MRI- Information for Claustrophobia

MRI- Information for Claustrophobia

What is claustrophobia?

Claustrophobia is defined as a fear of enclosed spaces. To most people this translates to a feeling of anxiety or panic (from a level of "just a little anxiety" to severe panic), when in a small or confined area. In MRI, the enclosed space is the inside of the magnet machine. Many individuals who suffer from claustrophobia may require medication to relieve or reduce their anxiety ("sedation") in order to have the MRI successfully performed.

What medication is recommended?

At UVa, we recommend Xanax®. It is a drug used widely for panic attacks. Valium may also be given. However, it is less successful than Xanax®.

Where will I get the medication?

If you will require sedation for the MRI, inform your doctor at the time the appointment is made. Radiology will then give you an appointment time, when a radiology staff member will be available to sedate you. Upon your arrival at MRI, your level of claustrophobia will be assessed prior to your scan. Medication will be given to you by mouth to adequately sedate you for the scan. DO NOT BRING SEDATION MEDICATION WITH YOU.

What must I do to prepare for sedation?

  • Arrive in radiology 1 hour prior to your appointment.
  • Bring someone to drive you home. YOU WILL NOT BE GIVEN SEDATION IF YOU DO NOT HAVE A DRIVER OR SOMEONE TO PICK YOU UP.
  • Do not eat any solid food or drink any milk 3 hours prior to arrival at the hospital.
  • You may drink clear liquids up to 2 hours prior to arrival at the hospital.
  • Clear Liquids include Jello®, soda and coffee without caffeine, and juice that you can hold up to the light and see through. No orange juice.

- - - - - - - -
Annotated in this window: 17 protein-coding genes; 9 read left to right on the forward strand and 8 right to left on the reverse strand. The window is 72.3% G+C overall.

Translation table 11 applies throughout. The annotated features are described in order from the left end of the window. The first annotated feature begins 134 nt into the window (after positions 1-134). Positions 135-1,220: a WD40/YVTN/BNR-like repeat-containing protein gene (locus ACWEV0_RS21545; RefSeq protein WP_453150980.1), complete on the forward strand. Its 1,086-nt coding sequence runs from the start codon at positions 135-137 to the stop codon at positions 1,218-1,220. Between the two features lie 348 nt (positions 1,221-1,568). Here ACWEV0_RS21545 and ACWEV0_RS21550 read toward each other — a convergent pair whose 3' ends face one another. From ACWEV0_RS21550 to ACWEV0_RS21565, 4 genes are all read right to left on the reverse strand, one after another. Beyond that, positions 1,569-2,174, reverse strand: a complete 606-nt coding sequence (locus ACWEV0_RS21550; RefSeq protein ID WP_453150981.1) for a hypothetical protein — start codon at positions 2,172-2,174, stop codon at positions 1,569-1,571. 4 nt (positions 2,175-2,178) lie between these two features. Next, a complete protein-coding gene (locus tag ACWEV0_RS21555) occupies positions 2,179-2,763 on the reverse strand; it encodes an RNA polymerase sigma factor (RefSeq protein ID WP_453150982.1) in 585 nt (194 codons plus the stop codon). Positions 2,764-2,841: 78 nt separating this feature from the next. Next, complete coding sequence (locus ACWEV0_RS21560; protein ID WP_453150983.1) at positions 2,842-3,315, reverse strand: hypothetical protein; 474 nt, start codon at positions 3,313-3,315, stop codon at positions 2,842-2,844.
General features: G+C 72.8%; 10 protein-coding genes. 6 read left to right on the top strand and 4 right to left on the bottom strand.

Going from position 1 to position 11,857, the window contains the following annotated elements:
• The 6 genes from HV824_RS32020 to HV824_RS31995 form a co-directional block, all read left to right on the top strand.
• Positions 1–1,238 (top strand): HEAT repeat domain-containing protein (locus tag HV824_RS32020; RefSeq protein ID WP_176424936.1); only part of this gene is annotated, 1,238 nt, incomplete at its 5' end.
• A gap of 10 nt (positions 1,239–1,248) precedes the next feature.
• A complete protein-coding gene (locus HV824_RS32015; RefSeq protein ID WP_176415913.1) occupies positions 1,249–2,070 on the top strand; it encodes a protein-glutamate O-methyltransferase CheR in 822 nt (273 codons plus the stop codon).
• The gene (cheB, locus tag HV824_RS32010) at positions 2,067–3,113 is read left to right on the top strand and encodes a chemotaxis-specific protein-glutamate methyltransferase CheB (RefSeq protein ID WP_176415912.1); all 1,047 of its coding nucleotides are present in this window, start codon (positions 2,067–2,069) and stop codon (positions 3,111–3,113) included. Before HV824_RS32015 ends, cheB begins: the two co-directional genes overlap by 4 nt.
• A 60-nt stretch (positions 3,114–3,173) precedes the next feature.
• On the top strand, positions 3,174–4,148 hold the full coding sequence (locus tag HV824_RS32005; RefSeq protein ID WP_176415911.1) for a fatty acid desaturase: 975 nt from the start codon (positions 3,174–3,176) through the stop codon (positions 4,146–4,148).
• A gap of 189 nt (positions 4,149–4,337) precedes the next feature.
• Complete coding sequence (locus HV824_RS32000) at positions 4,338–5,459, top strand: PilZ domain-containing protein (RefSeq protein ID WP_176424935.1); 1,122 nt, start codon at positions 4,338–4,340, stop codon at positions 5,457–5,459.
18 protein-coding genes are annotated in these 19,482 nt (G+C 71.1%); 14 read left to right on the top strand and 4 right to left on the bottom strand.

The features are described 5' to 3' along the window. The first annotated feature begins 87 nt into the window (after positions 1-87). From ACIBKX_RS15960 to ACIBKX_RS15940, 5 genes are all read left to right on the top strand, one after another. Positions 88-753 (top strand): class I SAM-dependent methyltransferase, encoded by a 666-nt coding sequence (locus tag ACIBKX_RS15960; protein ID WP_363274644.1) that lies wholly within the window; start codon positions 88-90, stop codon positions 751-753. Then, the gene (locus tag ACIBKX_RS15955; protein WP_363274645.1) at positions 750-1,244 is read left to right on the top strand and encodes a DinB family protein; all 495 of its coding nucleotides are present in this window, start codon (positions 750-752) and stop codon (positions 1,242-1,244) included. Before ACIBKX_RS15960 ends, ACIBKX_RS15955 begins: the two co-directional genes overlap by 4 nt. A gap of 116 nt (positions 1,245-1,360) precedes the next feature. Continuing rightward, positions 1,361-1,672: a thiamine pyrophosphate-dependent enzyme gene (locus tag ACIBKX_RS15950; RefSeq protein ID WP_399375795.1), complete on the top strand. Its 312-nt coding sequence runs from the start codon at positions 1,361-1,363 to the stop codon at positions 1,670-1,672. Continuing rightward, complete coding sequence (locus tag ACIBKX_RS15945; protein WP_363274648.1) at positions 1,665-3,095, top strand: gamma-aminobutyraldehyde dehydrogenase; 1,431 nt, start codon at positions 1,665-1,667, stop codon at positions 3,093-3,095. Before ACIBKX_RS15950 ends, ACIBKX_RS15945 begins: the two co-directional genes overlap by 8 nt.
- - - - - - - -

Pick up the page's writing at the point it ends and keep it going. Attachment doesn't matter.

• Take nothing by mouth for the last 2 hours prior to your arrival at the hospital.
  • No caffeine 3 hours prior to arrival at the hospital.
  • DO NOT SMOKE FOR 3 HOURS prior to arrival at the hospital. The nicotine in cigarettes will make you more difficult to sedate.
  • Do not take diuretic or asthma medicine 3 hours prior to arrival at the hospital.
  • Again, you will need a driver.

What happens after I receive the sedation?

After you are given the sedation medication, you will be placed on a stretcher in a quiet area. The lights will be dimmed. A staff member will check on you periodically to measure the effect of the medication. It may take 30 to 60 minutes for the medicine to sedate you. If you require additional medicine, after the initial dose, the MRI staff will assess your level of need and give you more medicine. You may or may not go to sleep. However, your level of anxiety will be greatly reduced. You will be placed on the MRI table when you feel able to tolerate the scan.

What happens after the test?

You will be discharged into the care of your driver. If you are very sleepy, you will be allowed to remain in MRI until you feel ready to leave.

 

For any questions or concerns

Contact the Radiology and Medical Imaging department at 434-924-9400.